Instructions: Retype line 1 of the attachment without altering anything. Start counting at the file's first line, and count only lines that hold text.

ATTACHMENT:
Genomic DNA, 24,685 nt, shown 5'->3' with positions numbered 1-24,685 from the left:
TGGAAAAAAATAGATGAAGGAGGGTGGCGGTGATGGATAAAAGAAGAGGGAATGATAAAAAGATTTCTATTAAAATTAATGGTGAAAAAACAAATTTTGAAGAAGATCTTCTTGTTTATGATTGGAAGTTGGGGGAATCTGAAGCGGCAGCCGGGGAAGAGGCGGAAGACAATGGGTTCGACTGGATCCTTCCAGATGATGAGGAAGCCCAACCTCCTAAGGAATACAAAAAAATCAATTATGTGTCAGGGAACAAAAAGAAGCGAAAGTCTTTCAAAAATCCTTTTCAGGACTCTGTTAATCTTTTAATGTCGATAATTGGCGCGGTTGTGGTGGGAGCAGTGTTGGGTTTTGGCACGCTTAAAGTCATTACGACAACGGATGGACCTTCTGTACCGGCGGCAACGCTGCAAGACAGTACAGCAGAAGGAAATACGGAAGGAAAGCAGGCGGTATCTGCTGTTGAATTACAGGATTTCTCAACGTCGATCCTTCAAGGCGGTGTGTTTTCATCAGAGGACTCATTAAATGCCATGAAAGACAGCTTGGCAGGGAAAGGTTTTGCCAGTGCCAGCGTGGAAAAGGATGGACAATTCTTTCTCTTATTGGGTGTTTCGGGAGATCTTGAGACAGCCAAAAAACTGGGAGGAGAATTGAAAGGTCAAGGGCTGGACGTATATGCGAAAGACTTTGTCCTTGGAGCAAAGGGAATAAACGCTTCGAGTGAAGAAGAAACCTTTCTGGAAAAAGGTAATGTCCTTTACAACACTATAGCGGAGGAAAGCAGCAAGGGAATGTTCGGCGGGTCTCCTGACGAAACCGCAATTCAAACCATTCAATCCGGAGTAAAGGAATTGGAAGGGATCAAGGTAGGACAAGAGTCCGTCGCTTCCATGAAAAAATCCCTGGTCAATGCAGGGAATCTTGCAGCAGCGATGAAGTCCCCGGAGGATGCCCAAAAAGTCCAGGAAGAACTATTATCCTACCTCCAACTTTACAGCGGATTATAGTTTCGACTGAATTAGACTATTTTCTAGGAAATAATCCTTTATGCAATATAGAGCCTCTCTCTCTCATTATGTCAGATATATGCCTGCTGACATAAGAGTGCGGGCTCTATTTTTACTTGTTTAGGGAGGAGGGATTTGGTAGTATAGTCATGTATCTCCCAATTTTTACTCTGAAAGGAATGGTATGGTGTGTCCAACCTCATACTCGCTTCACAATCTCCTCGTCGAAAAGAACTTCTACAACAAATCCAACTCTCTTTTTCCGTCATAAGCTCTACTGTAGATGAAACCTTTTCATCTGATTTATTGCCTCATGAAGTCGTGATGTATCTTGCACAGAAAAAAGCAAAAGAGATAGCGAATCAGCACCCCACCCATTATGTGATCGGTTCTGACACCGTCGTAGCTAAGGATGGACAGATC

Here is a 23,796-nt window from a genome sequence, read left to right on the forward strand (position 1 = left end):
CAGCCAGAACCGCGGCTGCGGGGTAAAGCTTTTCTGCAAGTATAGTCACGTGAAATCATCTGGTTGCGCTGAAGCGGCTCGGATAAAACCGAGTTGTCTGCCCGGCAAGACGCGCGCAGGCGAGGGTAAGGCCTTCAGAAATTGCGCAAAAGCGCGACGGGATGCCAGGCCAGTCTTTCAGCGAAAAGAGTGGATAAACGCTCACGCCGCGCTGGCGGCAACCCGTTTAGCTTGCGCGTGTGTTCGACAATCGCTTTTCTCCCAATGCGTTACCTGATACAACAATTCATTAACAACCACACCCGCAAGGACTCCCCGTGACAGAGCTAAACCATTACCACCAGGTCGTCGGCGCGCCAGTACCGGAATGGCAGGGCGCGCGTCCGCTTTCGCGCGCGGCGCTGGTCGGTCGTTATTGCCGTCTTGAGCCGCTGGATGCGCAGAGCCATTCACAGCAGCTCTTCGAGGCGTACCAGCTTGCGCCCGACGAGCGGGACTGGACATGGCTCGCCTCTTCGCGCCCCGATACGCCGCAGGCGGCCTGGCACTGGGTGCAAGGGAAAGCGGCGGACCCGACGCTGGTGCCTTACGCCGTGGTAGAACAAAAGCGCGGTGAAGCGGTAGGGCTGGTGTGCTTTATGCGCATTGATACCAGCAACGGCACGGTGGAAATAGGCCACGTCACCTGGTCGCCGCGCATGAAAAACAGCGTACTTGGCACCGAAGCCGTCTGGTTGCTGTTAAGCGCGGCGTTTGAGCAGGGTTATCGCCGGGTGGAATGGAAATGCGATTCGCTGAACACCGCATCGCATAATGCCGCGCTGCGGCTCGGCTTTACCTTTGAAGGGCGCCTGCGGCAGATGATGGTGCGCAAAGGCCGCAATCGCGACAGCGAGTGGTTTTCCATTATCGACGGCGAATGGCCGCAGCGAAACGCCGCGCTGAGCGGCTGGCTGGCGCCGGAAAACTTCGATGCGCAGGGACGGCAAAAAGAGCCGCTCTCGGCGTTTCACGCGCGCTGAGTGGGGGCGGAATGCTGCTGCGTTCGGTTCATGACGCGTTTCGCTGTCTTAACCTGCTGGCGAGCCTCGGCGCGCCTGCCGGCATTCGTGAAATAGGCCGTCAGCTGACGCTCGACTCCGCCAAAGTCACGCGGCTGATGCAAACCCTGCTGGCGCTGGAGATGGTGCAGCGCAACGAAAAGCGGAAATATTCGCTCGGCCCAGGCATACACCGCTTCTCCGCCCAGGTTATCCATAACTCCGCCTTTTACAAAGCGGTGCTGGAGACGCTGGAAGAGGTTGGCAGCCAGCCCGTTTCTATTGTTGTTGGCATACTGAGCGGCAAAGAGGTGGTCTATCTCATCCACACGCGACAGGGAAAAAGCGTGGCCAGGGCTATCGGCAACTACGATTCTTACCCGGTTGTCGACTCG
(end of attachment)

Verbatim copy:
Genomic DNA, 24,685 nt, shown 5'->3' with positions numbered 1-24,685 from the left: